Bottleneck for startups
— Vibranium VC is not the only fund that helps startups from the CIS to scale abroad. What is the difference between the Vibranium fund and any other?
— First of all, we came to venture not from the banking investment or private equity market, but from acceleration. We understand well how a startup grows from an idea to a global market; we know how to do it with our own hands. Accordingly, we offer not just money. Through our connections, partnerships and scalability knowledge, we help a startup land in a new market. We have a good network of partners around the world, more than 30 organizations that are engaged in "landing" startups in their markets. We plan to hold meetings with all portfolio companies, but not as investors, but rather as mentors or advisers who will prompt the founder to take the right steps (of course, if the founder has a corresponding request). We do not look at startups as solely a financial investment, but rather as a business that we can help with their development. Money is not always the main problem and bottleneck in business. Very often those are the founder’s competencies, lack of soft skills or agreements in the team, incorrectly built internal processes. We can help complete these things as a minority investor partner.
— What are the most common problems among the CIS projects?
— A very common problem is the lack of skills in international marketing and sales. In the CIS projects, there may be good product specialists- people who assemble the product; but often there is an imbalance – there is no well-organized processes and systematic sales behind a good product. However, in recent years, business competencies of the CIS projects have increased quite significantly due to a variety of acceleration programs. There is still the problem of not being able to speak English. After all, if you do not know the language, you will not be able to present your project to either a future client or an investor, and our founders must definitely work on this issue. By the way, this is one of the criteria for working with a project in our fund - the startup team should have at least one person who is fluent in English.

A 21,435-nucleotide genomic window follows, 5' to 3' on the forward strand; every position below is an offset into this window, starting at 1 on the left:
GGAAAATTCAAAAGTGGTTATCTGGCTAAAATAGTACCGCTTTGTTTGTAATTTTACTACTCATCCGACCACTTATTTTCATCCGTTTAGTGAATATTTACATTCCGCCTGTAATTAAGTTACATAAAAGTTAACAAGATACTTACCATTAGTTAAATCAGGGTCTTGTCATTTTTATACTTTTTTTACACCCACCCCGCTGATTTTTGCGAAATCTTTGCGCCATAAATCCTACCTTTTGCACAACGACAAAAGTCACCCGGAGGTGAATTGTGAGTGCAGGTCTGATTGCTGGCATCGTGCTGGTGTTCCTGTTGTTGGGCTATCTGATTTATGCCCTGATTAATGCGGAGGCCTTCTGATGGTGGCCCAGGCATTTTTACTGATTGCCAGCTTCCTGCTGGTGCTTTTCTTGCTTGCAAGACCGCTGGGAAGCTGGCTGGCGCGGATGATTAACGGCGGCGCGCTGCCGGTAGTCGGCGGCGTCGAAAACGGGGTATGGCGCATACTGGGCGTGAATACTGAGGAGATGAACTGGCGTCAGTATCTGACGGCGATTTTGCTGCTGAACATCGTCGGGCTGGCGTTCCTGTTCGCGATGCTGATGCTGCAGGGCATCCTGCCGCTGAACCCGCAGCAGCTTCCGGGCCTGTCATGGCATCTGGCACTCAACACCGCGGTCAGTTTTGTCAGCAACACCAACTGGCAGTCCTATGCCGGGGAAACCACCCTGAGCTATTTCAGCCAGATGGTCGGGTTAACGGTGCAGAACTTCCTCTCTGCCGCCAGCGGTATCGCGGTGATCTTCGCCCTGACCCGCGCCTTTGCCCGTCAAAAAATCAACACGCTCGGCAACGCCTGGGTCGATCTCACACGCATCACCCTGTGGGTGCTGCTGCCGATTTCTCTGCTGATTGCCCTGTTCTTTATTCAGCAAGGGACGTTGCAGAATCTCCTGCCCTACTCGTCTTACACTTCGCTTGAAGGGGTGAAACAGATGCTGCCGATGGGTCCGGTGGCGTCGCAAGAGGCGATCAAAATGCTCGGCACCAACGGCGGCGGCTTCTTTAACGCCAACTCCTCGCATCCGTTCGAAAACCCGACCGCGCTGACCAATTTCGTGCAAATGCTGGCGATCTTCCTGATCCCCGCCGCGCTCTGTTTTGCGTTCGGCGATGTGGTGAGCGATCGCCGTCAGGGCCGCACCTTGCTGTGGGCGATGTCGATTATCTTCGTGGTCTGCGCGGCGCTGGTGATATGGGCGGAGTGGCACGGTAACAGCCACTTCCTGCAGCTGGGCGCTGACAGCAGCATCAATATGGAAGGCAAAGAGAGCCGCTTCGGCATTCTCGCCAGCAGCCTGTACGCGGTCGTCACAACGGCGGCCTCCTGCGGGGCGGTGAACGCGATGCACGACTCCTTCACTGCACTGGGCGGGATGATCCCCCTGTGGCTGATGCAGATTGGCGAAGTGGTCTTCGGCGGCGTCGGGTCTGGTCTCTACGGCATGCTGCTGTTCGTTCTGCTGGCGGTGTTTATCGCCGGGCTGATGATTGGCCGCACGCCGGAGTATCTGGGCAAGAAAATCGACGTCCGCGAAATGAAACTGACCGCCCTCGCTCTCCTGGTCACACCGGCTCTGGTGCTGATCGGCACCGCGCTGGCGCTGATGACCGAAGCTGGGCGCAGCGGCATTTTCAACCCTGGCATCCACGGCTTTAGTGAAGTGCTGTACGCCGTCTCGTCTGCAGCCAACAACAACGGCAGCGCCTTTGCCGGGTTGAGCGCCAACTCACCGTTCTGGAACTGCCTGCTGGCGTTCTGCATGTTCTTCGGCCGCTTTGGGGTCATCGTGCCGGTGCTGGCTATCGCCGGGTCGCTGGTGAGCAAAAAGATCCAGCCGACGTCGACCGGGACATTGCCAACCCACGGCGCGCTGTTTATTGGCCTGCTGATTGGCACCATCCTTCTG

— What do you think of the current situation in the VC market in Russia?
— The market continues to grow: according to various estimates, it has almost doubled. The size of transactions has also grown - if at the seed stages the average size previously reached $200,000, now they are approaching to $400,000. The number of new investors is also growing, with about twenty new funds opened in Russia last year alone. This is also because interest rates in the banking market have become low, the stock and bond market remains extremely volatile, and the real estate market is no longer growing as it used to do.
Therefore, people are forced to look for alternative markets for investments, including going to venture capital. It is clear that these are high-risk and long-term investments, with a horizon of 5-7 years, but at the same time they are more interesting and exciting. It’s an opportunity to touch technological innovations that change the world; to become part of a community where people create something new, and you want to be around such people. After all, participating in the next conference on investment in apartments in Dubai is not so interesting, unlike a conference about investing in innovative startups, the opportunity to communicate with their founders, to see how they change the world. This is a real drive, so such an emotional component attracts more and more people and capital. At the same time, I would not say that venture business is more risky when compared to investing in shares in the stock market. Moreover, it is definitely less risky than the same investments in cryptocurrency.
— What niches, besides the ones that were chosen by your fund, do you consider attractive for investments?
— In our opinion, we chose a very promising direction. B2B SaaS startups are growing very well; they have a high ability to survive. After all, the behavioral model of a business does not change as quickly as that of individuals, and businesses that focus on the B2C market risk being less stable. Of course, there are a few unicorns on the market that work with end-users and they are growing well. However, if you look at businesses from the CIS that are developing steadily, raising new rounds, and providing a return on investment to investors, this is the B2B segment. And these are the projects we focus on.
From a technological point of view, I personally like everything that can automate processes and replace manual human labor. These are any solutions related to process innovations, replacement of a person with algorithms, solutions based on artificial intelligence. It is clear that artificial intelligence is in its infancy, but this is the future, and we, as venture investors, must look 10-15 years ahead. In fact, we are now betting on the future, our task is to find a future leader, the DNA of an Olympic champion. This is exactly what our work will focus on.
BY O.B. @ if24